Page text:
J T Lin, V Stewart
Klebsiella pneumoniae can use nitrate and nitrite as sole nitrogen sources during aerobic growth. Nitrate is converted through nitrite to ammonium by assimilatory nitrate and nitrite reductase, respectively. Enzymes required for nitrate assimilation are encoded by the nasFEDCBA operon of K. pneumoniae; nasF operon expression is subject to both general nitrogen control and pathway-specific nitrate/nitrite induction, mediated by the NtrC and NasR proteins, respectively. Sequence inspection revealed a presumptive sigmaN (sigma54)-dependent promoter as well as two presumptive upstream NtrC protein binding sites...
March 1, 1996: Journal of Molecular Biology
A B Cohen, M J Cline
Human alveolar macrophages were lavaged from surgically resected lungs and from lungs of normal subjects. Macrophages that had been purified by glass adherence were maintained in tissue culture for as long as 54 days. After 3-4 wk in vitro they underwent transformation into multinucleated giant cells. These aged cells had more than 30 times the phagocytic capacity that the same group of cells had had after 1 day in vitro. Phagocytosis of heat-killed Candida albicans was inhibited by iodoacetate, sodium fluoride, potassium cyanide, and low partial pressures of oxygen, suggesting that these cells require both oxidative and glycolytic energy sources for maximal particle ingestion...
July 1971: Journal of Clinical Investigation
G Biberfeld, G Sterner
The effect of Mycoplasma pneumoniae infection on cell-mediated immunity was examined by two methods: the first method was the tuberculin skin test and the other was the measurement of the in vitro lymphocyte stimulation response to purified protein derivative (PPD) of tuberculin. Twenty-nine patients out of a total of 47 patients with a lower respiratory tract illness caused by M. pneumoniae had a negative tuberculin skin test when first tested. Twenty-three out of 26 patients with a negative tuberculin reaction in the early phase of the illness had a positive skin test when they were retested several weeks or months after the illness...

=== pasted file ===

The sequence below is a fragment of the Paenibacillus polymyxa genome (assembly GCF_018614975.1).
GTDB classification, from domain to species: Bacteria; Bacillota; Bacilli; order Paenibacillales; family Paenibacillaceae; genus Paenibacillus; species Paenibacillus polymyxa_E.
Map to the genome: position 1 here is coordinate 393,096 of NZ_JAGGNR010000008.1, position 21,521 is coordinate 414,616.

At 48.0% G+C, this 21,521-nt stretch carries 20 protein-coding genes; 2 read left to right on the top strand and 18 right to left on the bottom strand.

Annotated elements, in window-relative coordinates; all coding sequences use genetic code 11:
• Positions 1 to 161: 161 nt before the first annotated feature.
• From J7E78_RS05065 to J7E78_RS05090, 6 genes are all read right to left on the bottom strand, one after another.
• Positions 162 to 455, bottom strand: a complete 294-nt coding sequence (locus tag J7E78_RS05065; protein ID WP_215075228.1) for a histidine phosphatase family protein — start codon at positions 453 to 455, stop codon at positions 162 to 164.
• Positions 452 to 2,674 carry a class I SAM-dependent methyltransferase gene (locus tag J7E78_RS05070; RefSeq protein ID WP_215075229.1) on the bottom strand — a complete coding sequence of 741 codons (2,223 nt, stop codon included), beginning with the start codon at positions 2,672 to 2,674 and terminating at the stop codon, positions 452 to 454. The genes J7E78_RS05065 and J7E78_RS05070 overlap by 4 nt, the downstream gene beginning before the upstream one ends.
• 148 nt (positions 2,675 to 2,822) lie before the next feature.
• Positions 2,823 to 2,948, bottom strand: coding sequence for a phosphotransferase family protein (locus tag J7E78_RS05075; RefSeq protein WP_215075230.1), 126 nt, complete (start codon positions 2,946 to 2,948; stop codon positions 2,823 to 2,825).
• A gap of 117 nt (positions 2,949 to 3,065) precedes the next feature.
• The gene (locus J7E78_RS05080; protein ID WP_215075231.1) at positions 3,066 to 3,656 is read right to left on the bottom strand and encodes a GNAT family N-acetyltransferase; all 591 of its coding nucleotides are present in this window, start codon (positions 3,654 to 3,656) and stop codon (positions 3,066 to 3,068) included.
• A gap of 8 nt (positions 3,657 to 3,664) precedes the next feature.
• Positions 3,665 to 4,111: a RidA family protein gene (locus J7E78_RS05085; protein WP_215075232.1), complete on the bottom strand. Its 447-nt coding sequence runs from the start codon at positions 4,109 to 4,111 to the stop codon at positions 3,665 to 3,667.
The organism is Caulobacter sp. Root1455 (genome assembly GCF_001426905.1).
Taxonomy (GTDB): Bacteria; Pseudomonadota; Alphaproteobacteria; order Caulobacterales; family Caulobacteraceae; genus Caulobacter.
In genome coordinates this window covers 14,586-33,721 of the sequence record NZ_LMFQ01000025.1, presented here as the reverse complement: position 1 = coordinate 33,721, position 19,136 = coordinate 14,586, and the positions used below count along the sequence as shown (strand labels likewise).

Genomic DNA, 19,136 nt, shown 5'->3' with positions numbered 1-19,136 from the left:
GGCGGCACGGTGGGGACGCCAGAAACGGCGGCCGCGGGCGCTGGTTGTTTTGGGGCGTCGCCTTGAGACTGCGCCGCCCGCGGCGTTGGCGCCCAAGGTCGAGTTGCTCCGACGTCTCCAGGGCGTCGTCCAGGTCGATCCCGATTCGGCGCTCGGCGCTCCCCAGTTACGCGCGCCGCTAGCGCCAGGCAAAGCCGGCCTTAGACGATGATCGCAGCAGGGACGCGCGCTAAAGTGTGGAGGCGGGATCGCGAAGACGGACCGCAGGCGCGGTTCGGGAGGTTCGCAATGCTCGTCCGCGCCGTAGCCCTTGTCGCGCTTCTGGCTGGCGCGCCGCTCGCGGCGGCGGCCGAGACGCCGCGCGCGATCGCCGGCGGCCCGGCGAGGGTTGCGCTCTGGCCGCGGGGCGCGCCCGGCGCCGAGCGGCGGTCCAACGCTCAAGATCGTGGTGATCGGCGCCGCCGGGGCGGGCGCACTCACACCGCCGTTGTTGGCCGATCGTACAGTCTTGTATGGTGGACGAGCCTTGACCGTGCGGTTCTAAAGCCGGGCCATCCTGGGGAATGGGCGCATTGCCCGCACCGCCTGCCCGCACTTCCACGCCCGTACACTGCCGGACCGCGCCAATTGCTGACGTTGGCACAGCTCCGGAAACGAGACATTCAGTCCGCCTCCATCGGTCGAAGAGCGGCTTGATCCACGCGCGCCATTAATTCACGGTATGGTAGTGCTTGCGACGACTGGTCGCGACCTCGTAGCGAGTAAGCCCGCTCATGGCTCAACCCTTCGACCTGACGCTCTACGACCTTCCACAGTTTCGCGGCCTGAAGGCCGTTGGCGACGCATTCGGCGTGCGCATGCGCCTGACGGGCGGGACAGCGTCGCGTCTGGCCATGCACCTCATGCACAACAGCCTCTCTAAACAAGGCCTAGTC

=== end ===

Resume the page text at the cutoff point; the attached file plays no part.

1976: Infection
M B Orringer, H Sloan
Blunt esophagectomy without thoracotomy has been performed in 26 patients: four with benign disease and 22 with carcinomas involving various levels of the esophagus (10 cervicothoracic, one upper third, five middle third, and six distal third). Continuity of the alimentary tract was restored by anastomosing the pharynx or cervical esophagus either to stomach (19 patients) or to a colonic graft (seven patients). Esophageal resection and reconstruction were performed in a single stage in 25 patients, and the esophageal substitute was positioned in the posterior mediastinum in the original esophageal bed in 24 patients...
November 1978: Journal of Thoracic and Cardiovascular Surgery
D N Mohr, D J Feist, J A Washington, P E Hermans
Although a common cause of infection in animals, group C streptococci are rarely noted to be pathogenic in man. A total of 150,000 blood cultures obtained at the Mayo Clinic from 1968 to 1977 revealed group C streptococci in only eight patients. Acute bacterial endocarditis, meningitis, pheumonia, cellulitis and bacteremia due to group C streptococci are described in a host who had undergone immunosuppression (immunosuppressed host), and the relatively few cases previously reported are reviewed. Although severe, these infections may respond favorably to penicillin therapy...
March 1979: American Journal of Medicine
V F Shemishov
No abstract text is available yet for this article.
January 1979: Pediatriia
D Pikacha, S Naraqi
No abstract text is available yet for this article.
June 1978: Papua and New Guinea Medical Journal